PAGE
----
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Jyoti Basu (Bengali:জ্যোতি বসু)

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Jyoti Basu (Bengali:জ্যোতি বসু) An icon of India’s Communist movement who could have been the world’s first democratically elected Marxist Prime Minister of India; Jyoti Basu was a charismatic and powerful political leader.

Early Life:

Jyoti Basu was born as Jyotirindra Basu in an upper middle-class family at 43/1 Harrison Road, now Mahatma Gandhi Road, in Calcutta, West Bengal. He was born as the third child to Nishikanta Basu and Hemalata Basu. While his father was a doctor from Barudi village in Narayanganj District, East Bengal (presently in Bangladesh), and his mother was a homemaker. Basu started his schooling at the age of six from Loreto School at Dharmatala in Calcutta in 1920. It was here that his name was shortened to Jyoti Basu by his father. In 1925, he moved on to St. Xavier’s School and completed his bachelor’s degree in English from Presidency College, University of Calcutta in 1935. He went to London thereafter to pursue his higher studies in law from University College London.

Basu was known to have attended lectures in political organization and constitutional and international law under Harold Laski at London School of Economics. Here, he gained interest in politics through Communist Party of Great Britain with Indian student activities. Ben Bradley, Rajani Palme Dutt, and Harry Pollitt were some noted thinkers to influence Basu to great extents.

Career:

In 1940, he completed his studies and became a barrister at the Middle Temple. He returned to India and actively participated in politics. It was in 1944 that he first got involved in trade union activities when he was appointed to work against railway labourers by CPI. On the merging of B.N. Railway Workers Union and B.D. Rail Road Workers Union, Basu was elected as the general secretary of the union.

 Entry into Politics:

Basu first entered politics in England when he stood for the cause of Indian independence and joined India League and London Majlis. With active participation, he became the general secretary of London Majlis and was also given the responsibility of organizing a meeting with Jawaharlal Nehru on the latter’s visit to London in 1938. On his success, Basu was again appointed for arranging a meeting with Subhash Chandra Bose. With this, Basu started introducing political leaders to the Labour Party in London. His friend in London, Bhupesh Gupta introduced him to the Communist Party of Great Britain. On his return to India, Basu contacted political leaders and registered himself as a barrister in Calcutta High Court.

Basu, however, never practiced, as he was always keen on joining politics. He was elected as the secretary of Friends of Soviet Union and Anti-Fascist Writers’ Association in Calcutta. He was initially asked to create links with underground party leaders but was later appointed on the trade union front from 1944. Bengal Assam Railroad Workers’ Union was formed in the same year and Basu became the first secretary. In the 1946 Bengal Provincial Assembly elections, Basu was selected from the Railway Workers constituency. Apart from Basu, two other communists were appointed, Ratanlal Brahman and Rupnarayan Roy. This move can be marked as the major turning point in the life of Jyoti Basu, for whom there was no turning back thereafter.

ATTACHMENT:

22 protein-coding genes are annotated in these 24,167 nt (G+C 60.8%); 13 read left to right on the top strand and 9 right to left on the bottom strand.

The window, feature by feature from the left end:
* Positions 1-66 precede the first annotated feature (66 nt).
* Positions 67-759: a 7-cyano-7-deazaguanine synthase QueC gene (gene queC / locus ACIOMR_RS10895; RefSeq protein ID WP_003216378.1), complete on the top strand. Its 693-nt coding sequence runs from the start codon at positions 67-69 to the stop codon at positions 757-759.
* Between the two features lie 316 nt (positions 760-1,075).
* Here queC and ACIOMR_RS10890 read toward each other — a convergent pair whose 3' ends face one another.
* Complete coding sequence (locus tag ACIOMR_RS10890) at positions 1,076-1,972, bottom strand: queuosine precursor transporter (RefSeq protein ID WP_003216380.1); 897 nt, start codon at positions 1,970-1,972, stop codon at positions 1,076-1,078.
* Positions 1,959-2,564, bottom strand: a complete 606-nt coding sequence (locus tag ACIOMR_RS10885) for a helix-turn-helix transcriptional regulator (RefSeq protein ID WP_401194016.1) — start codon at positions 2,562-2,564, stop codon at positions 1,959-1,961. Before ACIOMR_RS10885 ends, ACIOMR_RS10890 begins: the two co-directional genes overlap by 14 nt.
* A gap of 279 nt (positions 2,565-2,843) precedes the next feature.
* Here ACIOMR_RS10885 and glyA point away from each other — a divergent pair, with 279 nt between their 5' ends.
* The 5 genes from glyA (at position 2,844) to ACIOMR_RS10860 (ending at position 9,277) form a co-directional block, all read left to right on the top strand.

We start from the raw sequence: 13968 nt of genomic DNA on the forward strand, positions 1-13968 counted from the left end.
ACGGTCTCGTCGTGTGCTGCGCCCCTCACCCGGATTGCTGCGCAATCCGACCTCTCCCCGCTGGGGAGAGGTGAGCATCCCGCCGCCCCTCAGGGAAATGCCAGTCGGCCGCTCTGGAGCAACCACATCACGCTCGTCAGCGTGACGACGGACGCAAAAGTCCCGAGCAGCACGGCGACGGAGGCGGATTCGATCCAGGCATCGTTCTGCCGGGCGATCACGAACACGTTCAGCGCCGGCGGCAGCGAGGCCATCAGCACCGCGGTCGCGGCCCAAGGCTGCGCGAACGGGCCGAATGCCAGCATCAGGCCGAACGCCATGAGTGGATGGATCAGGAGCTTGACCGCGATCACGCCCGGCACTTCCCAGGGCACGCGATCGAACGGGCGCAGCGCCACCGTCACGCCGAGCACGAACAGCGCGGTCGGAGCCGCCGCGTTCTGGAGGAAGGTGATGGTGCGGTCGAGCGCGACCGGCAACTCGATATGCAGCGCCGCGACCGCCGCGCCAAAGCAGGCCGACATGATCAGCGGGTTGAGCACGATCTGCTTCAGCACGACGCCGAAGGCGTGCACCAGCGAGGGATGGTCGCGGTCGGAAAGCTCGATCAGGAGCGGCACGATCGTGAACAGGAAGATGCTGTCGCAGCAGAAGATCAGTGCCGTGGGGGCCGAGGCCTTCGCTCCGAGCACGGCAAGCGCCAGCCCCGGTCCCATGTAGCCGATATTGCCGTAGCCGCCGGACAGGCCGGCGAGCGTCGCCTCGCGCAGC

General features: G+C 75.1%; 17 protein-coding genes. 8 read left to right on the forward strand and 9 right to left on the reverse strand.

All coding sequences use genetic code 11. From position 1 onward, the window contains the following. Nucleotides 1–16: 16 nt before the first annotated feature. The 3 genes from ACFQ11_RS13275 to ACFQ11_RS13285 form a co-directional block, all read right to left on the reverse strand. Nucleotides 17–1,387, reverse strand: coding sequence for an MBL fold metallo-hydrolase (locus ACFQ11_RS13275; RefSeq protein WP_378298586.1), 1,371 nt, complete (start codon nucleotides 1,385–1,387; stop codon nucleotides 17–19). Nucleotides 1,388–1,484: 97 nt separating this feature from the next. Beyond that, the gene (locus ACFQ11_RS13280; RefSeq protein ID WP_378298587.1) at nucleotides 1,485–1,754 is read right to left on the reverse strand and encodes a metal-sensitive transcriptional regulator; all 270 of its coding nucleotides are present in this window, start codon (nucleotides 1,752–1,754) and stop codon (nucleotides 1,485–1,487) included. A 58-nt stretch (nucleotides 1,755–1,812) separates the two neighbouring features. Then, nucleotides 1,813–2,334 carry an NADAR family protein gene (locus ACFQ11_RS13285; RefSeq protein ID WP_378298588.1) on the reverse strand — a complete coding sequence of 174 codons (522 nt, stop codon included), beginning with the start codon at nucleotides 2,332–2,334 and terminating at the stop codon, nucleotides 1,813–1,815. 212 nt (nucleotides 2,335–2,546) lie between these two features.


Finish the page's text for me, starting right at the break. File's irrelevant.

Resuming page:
Flourishing Years of Politics:

Ever since Basu was elected in the Bengal Provincial Assembly, his political career started flourishing and soon, he became one of the most popular influential leaders India ever had. In 1946-47, when Bengal experienced the Tebhaga movement, Basu made an active participation. He was selected in the Central Committee of CPI in 1951 and later served as the secretary of the West Bengal Provincial Committee of CPI from 1953 to 1961. Basu was appointed to the assembly from Baranagar in 1952 and served in the West Bengal Legislative Assembly in years 1952, 1957, 1962, 1967, 1969, 1971, 1977, 1982, 1987, 1991, and 1996. He was one amongst the 32 members who walked out from the National Council in 1962. On the formation of CPI (Marxist) in 1964, Basu was elected to its Central Committee and Politburo.

Later Years:

With the split of CPI in 1964, Basu was one of the first nine members of the Politburo to be selected in CPI (M). He became the Deputy Chief Minister of West Bengal in 1967 and 1969 in the United Front government. He escaped a narrow death in 1970 at the Patna railway station by Anand Margis. In the 1971 assembly elections, CPI (M) was the largest party to win; however, the party refused to form a ministry, and hence, the president’s party came into power. With the 1972 elections, Congress came to power again and as such, Basu lost the elections from Baranagar Assembly constituency.